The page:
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‘Excellence is attained in them when they contain (involve) metaphor (comp. c. 10 § 3): for the shield may be compared to “Ares' goblet”, and a ruin to the “rag of a house”’; [conversely we have rags described as ἐρείπια χλανιδίων, Soph. Fragm. (Niobe) 400, comp. Eur. Troad. 1025.]

‘And Niceratus may be said to be “a Niceratus stung by Pratys”— according to Thrasymachus' simile, when he saw Niceratus after his defeat by Pratys in the rhapsodical contest, and still all dishevelled and dirty (squalid)’; with the marks of the long and laborious struggle still fresh upon him; before he had had time to shave and dress. κομᾷν is here used in the unusual sense of long hair as a sign of neglect, incomtis capillis, uncombed, unkempt: in the ordinary acceptation long hair is a sign of foppery, or the distinctive mark of a young man of fashion, Arist. Eq. 580, except at Sparta, Rhet. I 9. 26, where it was a national distinction, ἐν Λακεδαίμονι κομᾷν καλόν: as it was likewise in the Homeric ages, when the Achaeans were καρηκομόωντες.

Of the many Niceratuses whose names appear in Sauppe's Ind. Nom. ad Or. Att. p. 102, there are two better known to us than the rest, (1) the son of the distinguished Athenian general, who appears as one of the guests in Xenophon's banquet, in Lysias, &c., and was put to death by the Thirty tyrants. If the Thrasymachus who made the remark upon him be—as he doubtless is—the famous Sophist, this must be the Niceratus who is here meant. The second, mentioned in Dem. c. Mid. § 165, and afterwards in a list of witnesses with the name of his deme Ἀχερδούσιος, § 168, was probably the grandson of the other; for the names of Nicias and Niceratus seem to have alternated in successive generations in this family, as they did in that of Callias and Hipponicus. These two are habitually confounded by Taylor, Reiske (see his Ind. ad Dem.) and others; and the confusion still exists in Smith's Biographical Dictionary, although Buttmann proved their diversity (in Exc. VIII ad Dem. c. Mid.). Sauppe likewise, in his Ind. Nom. ad Or. Att. p. 102, distinguishes them. Several other Niciases and Niceratuses appear in Sauppe's Index, u. s.

Niceratus had engaged in a contest with one Pratys, a professional rhapsodist, and, being in all probability an amateur, had been defeated. In this state, and still bearing all the marks of it on his person, he is encountered by Thrasymachus, who thereupon compares him to “a Philoctetes bitten or stung by Pratys.” Schneider on Xen. Sympos. III 5 supposes that “the subject of the recitation in which Niceratus was beaten was the account in Lesches' ‘little Iliad’ of the story of Philoctetes in which was related the calamity arising from the serpent's bite; alluded to by Homer, Il. B 721”; and by Soph. Phil. 267, πληγέντ᾽ ἐχίδνης ἀγρίῳ χαράγματι, and 632.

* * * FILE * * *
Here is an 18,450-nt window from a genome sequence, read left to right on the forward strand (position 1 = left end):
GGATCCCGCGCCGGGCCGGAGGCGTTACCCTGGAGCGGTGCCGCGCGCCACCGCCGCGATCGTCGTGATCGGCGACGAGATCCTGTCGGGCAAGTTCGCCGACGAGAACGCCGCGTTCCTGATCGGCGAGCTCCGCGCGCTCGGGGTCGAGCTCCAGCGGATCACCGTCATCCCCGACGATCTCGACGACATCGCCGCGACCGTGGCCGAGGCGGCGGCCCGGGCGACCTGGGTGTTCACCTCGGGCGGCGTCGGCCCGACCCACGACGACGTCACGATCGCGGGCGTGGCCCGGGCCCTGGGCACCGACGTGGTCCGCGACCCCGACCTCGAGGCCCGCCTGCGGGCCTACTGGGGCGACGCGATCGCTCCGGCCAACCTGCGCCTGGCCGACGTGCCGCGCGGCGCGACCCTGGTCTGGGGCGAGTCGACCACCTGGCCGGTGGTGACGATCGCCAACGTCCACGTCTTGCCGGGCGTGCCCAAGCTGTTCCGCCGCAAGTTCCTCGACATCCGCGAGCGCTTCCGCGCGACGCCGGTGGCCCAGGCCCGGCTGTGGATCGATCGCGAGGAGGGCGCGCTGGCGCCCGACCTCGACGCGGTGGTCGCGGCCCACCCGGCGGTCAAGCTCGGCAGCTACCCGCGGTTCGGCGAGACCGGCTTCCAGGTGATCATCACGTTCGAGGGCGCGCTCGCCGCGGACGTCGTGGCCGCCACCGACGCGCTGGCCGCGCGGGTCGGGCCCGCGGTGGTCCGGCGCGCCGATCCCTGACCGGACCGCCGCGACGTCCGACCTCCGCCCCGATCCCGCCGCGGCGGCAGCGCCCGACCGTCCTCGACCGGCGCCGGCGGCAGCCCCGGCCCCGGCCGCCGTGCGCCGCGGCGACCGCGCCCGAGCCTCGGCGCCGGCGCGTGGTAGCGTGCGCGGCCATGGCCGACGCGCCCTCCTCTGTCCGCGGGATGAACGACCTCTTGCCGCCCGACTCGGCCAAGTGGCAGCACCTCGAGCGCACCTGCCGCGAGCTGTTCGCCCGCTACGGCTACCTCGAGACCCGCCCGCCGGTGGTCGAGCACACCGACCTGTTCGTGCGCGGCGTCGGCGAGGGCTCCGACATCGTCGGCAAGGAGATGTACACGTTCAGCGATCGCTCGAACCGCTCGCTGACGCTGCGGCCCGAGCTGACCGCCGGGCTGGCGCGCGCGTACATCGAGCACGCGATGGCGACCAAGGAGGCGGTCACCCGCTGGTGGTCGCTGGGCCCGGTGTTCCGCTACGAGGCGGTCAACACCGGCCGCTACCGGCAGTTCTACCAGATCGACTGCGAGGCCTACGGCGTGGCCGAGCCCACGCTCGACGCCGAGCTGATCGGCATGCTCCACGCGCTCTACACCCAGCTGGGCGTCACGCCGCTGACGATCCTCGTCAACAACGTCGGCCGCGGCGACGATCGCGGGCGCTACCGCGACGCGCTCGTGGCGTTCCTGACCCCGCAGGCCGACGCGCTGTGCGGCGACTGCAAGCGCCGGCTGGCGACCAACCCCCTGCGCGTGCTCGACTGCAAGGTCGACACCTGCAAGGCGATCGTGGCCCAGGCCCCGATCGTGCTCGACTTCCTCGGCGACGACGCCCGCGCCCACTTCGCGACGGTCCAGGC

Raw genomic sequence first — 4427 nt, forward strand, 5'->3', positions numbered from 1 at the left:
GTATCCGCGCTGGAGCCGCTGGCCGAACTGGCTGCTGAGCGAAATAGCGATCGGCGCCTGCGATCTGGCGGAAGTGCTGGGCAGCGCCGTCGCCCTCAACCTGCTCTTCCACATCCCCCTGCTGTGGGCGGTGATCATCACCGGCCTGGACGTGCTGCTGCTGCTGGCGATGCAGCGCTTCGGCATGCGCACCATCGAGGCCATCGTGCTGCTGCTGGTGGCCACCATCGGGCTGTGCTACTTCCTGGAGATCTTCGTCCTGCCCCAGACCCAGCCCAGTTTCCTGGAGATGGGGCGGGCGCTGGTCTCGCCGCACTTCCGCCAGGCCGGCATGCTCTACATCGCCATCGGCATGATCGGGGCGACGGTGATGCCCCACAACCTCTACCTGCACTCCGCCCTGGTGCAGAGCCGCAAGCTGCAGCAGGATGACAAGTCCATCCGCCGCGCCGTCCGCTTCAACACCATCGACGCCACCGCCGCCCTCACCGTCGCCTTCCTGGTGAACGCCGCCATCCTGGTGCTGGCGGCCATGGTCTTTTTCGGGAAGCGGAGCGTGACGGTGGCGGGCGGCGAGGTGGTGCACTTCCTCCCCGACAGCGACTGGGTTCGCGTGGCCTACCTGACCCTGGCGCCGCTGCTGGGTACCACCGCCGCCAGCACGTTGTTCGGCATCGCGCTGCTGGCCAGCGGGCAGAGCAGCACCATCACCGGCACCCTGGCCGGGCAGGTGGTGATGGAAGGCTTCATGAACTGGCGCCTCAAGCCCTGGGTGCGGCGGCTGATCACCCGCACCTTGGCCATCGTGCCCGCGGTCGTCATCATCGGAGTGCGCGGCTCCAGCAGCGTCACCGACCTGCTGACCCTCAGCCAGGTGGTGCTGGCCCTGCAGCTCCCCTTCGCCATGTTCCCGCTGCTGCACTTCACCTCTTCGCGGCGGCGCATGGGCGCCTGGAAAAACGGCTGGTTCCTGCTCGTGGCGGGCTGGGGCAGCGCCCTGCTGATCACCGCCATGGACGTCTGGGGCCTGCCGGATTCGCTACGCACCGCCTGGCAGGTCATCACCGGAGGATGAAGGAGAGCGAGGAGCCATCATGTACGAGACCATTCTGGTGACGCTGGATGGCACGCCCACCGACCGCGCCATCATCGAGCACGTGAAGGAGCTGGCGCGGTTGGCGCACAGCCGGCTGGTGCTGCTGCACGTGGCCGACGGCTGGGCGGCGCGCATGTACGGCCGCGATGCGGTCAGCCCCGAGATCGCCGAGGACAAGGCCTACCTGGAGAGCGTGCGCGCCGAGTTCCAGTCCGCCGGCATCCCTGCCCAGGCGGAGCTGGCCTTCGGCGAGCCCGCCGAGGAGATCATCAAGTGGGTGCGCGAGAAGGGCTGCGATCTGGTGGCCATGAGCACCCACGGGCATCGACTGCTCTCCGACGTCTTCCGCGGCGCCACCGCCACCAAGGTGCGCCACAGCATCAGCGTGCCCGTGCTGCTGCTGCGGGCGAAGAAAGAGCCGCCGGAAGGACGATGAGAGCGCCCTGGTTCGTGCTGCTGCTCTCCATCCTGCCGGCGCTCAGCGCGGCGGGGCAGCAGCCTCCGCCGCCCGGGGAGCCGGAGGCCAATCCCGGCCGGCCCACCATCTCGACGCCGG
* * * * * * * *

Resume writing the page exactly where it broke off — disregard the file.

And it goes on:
‘Wherein the poets are most condemned when they fail, and applauded when they succeed’. ἐκπίπτειν is properly said of an actor who is hissed off the stage, and hence of condemnation, disapprobation, in general. Poet. XVIII 15, ἐπεὶ καὶ Ἀγάθων ἐξέπεσεν ἐν τούτῳ μόνῳ, Dem. de Cor. § 265, ἐξέπιπτες (Aeschines) ἐγὼ δ᾽ ἐσύριττον. Metaphorically, Plat. Gorg. 517 A, οὐ γὰρ ἂν εξέπεσον (ἐκπίπτειν omnino dicuntur ea quae reiiciuntur et repudiantur; Stallbaum). explodi, exactus, Ter. Prol. (2) Hec. 4 et 7. The opposite of the agent is ἐκβάλλειν ‘to hiss off the stage’; Dem. de F. L. § 389 (of Aeschines again, as acting Thyestes), ἐξεβάλλετε αὐτὸν καὶ ἐξεσυρίττετε ἐκ τῶν θεάτρων.

‘I mean when they make (the two members) correspond (bring into comparison, note on ἀποδιδόναι I 1. 7). “He wears his legs as curly as parsley.” (οὖλος, Buttmann Lexil. No. 44 and 88). “Like Philammon, at close quarters with the sack”’. Philammon, a famous Athenian athlete, gained the prize at the Olympian games, Dem. de Cor. § 319.

Harpocr. Φ. τὸν Ἀθηναῖον πύκτην. Eustath. ad Hom. Il. Ψ p. 1324, quoted in Dissen's note on Dem. l. c.

ζυγομαχεῖν] of a close struggle, desperate encounter, prop. of two oxen under the yoke, or of any yoke-fellows. Ruhnken ad Tim. s. v.

τῷ κωρύκῳ] κώρυκος, θύλακος. Suidas. θυλάκιον. ἔστι δὲ δερμάτινον ἀγγεῖον, ὅμοιον ἀσκῷ. Hesychius. ‘A sack filled with bran and olive husks for the young, and sand for the more robust, and then suspended at a certain height, and swung backwards and forwards by the players.’ Dict. Ant. art. ‘Baths,’ p. 144 b. It is evident that this describes only one use of it, namely for amusement or exercise at the baths: this game was called κωρυκομαχία. The other purpose for which it was employed was plainly from this passage that of boxers, who practised upon it. [Compare Plautus, Rudens 722, follem pugilatorium faciam et pendentem incursabo pugnis, and see K. F. Hermann's Privatalterthümer, § 37. 17.]

These two iambic lines, from unknown authors, are clearly selected not for the failure, but the success, of the poet or poets who composed them.

‘(These) and the like are all similes. That all similes are (a kind of, or involve) metaphors, has been stated already many times’.

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